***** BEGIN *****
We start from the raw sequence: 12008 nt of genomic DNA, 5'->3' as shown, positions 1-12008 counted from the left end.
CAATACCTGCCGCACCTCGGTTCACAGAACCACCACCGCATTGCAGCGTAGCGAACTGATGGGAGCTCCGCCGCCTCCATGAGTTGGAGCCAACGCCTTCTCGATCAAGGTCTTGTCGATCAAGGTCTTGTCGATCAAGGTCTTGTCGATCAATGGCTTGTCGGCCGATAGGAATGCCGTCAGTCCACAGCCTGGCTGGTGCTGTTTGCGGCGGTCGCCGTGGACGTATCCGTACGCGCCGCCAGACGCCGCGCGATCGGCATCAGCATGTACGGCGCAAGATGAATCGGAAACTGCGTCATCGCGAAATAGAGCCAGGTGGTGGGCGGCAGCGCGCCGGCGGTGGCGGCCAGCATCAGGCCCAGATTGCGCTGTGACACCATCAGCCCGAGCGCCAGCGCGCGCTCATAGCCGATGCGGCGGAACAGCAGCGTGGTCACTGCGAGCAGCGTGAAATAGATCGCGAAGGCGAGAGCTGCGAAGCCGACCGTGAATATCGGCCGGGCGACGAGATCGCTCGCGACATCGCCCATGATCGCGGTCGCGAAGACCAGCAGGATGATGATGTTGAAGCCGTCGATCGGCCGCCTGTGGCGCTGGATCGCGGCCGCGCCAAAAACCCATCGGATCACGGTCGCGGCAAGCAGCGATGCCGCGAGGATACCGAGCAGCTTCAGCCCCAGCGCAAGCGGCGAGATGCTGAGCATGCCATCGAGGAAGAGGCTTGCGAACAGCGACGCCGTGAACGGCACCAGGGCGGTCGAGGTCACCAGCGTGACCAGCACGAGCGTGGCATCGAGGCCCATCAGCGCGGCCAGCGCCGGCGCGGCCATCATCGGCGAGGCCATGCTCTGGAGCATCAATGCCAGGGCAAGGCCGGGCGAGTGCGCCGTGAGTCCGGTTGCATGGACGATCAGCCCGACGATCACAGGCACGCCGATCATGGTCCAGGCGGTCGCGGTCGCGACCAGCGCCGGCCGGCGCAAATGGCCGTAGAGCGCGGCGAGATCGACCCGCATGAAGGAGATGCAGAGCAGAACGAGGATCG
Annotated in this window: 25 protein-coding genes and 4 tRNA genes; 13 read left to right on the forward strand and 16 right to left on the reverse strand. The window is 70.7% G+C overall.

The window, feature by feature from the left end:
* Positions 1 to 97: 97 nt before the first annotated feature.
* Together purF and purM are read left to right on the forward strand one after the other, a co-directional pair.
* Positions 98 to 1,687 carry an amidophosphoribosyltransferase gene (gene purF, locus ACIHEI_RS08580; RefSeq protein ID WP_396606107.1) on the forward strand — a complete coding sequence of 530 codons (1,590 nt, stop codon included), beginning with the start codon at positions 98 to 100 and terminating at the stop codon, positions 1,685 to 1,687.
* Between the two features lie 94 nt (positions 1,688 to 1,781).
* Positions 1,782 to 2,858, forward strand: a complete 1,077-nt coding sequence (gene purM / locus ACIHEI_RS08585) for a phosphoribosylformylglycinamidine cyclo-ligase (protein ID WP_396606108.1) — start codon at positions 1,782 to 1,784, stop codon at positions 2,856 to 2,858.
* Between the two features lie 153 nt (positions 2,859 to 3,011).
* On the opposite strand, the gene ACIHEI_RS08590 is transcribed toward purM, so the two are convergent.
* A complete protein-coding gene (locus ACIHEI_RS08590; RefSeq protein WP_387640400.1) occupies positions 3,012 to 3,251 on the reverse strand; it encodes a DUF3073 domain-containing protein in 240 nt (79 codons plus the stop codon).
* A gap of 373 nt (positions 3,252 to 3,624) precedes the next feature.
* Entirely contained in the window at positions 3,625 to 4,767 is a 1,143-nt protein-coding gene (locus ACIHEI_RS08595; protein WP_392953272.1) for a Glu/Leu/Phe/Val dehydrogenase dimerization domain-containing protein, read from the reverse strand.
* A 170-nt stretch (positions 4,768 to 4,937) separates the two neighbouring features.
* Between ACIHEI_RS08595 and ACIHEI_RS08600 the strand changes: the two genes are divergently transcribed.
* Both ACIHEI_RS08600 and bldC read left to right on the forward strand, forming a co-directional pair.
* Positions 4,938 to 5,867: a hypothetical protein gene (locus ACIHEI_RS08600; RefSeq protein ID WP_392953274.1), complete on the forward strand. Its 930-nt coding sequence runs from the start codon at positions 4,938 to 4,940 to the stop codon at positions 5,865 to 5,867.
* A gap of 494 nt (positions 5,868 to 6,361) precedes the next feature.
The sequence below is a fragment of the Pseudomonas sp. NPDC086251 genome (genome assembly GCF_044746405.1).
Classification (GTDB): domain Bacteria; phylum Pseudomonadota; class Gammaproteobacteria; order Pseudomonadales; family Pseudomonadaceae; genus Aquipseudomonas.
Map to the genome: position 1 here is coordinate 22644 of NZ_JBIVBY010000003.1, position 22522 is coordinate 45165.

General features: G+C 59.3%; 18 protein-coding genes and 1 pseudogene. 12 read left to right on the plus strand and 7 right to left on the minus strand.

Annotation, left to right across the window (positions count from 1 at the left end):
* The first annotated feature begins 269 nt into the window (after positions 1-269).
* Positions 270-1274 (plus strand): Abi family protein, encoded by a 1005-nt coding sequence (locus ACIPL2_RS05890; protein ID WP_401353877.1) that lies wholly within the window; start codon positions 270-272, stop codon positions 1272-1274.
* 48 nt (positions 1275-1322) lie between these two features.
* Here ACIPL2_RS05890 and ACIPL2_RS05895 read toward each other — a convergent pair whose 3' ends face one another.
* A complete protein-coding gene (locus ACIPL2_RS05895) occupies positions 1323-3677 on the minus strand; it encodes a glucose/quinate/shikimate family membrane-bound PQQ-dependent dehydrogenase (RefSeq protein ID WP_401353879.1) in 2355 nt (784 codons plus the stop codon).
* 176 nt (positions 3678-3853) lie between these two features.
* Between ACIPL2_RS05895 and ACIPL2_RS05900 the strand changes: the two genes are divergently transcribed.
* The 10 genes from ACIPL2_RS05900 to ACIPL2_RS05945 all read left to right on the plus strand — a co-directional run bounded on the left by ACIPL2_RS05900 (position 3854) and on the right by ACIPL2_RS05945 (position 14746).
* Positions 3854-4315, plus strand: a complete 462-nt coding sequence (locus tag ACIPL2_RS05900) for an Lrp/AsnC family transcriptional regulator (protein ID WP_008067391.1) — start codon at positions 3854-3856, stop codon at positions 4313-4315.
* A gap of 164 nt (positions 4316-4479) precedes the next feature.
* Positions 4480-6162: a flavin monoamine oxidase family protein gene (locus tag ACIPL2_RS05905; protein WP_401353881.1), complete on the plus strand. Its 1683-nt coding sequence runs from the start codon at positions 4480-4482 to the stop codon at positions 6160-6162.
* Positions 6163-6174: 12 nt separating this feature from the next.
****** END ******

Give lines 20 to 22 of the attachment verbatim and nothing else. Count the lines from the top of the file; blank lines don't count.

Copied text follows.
The sequence below is a fragment of the Pseudomonas sp. NPDC086251 genome (genome assembly GCF_044746405.1).
Classification (GTDB): domain Bacteria; phylum Pseudomonadota; class Gammaproteobacteria; order Pseudomonadales; family Pseudomonadaceae; genus Aquipseudomonas.
Map to the genome: position 1 here is coordinate 22644 of NZ_JBIVBY010000003.1, position 22522 is coordinate 45165.